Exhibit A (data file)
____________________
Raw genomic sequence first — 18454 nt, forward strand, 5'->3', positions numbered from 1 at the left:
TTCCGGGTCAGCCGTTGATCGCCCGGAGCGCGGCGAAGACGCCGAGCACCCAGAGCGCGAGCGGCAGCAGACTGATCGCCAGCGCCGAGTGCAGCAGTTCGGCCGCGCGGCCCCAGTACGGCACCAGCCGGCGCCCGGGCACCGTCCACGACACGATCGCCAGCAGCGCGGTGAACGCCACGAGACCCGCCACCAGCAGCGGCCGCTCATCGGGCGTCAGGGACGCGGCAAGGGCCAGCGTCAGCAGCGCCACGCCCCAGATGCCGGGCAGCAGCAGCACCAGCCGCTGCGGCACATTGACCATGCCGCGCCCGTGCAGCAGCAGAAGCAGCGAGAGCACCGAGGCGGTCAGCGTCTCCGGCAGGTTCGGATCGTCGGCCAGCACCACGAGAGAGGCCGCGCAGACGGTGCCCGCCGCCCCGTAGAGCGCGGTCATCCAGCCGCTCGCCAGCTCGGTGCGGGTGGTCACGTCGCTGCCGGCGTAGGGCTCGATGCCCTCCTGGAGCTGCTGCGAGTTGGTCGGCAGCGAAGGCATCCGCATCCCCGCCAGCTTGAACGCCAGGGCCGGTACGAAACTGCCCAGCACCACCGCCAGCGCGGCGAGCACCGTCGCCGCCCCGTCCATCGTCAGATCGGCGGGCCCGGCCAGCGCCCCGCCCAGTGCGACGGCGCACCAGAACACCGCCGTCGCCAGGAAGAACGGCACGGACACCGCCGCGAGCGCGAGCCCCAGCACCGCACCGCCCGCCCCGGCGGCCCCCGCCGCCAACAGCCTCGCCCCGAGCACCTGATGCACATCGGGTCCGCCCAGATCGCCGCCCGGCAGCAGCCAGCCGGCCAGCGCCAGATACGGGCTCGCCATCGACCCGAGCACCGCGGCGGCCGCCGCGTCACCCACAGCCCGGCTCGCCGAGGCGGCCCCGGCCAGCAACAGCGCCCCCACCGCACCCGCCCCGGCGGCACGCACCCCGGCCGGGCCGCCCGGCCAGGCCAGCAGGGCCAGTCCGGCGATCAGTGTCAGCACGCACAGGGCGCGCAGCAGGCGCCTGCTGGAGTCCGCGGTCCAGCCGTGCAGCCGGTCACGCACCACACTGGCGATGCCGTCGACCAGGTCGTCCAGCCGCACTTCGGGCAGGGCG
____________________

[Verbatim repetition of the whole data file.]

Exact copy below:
Raw genomic sequence first — 18454 nt, forward strand, 5'->3', positions numbered from 1 at the left:
TTCCGGGTCAGCCGTTGATCGCCCGGAGCGCGGCGAAGACGCCGAGCACCCAGAGCGCGAGCGGCAGCAGACTGATCGCCAGCGCCGAGTGCAGCAGTTCGGCCGCGCGGCCCCAGTACGGCACCAGCCGGCGCCCGGGCACCGTCCACGACACGATCGCCAGCAGCGCGGTGAACGCCACGAGACCCGCCACCAGCAGCGGCCGCTCATCGGGCGTCAGGGACGCGGCAAGGGCCAGCGTCAGCAGCGCCACGCCCCAGATGCCGGGCAGCAGCAGCACCAGCCGCTGCGGCACATTGACCATGCCGCGCCCGTGCAGCAGCAGAAGCAGCGAGAGCACCGAGGCGGTCAGCGTCTCCGGCAGGTTCGGATCGTCGGCCAGCACCACGAGAGAGGCCGCGCAGACGGTGCCCGCCGCCCCGTAGAGCGCGGTCATCCAGCCGCTCGCCAGCTCGGTGCGGGTGGTCACGTCGCTGCCGGCGTAGGGCTCGATGCCCTCCTGGAGCTGCTGCGAGTTGGTCGGCAGCGAAGGCATCCGCATCCCCGCCAGCTTGAACGCCAGGGCCGGTACGAAACTGCCCAGCACCACCGCCAGCGCGGCGAGCACCGTCGCCGCCCCGTCCATCGTCAGATCGGCGGGCCCGGCCAGCGCCCCGCCCAGTGCGACGGCGCACCAGAACACCGCCGTCGCCAGGAAGAACGGCACGGACACCGCCGCGAGCGCGAGCCCCAGCACCGCACCGCCCGCCCCGGCGGCCCCCGCCGCCAACAGCCTCGCCCCGAGCACCTGATGCACATCGGGTCCGCCCAGATCGCCGCCCGGCAGCAGCCAGCCGGCCAGCGCCAGATACGGGCTCGCCATCGACCCGAGCACCGCGGCGGCCGCCGCGTCACCCACAGCCCGGCTCGCCGAGGCGGCCCCGGCCAGCAACAGCGCCCCCACCGCACCCGCCCCGGCGGCACGCACCCCGGCCGGGCCGCCCGGCCAGGCCAGCAGGGCCAGTCCGGCGATCAGTGTCAGCACGCACAGGGCGCGCAGCAGGCGCCTGCTGGAGTCCGCGGTCCAGCCGTGCAGCCGGTCACGCACCACACTGGCGATGCCGTCGACCAGGTCGTCCAGCCGCACTTCGGGCAGGGCG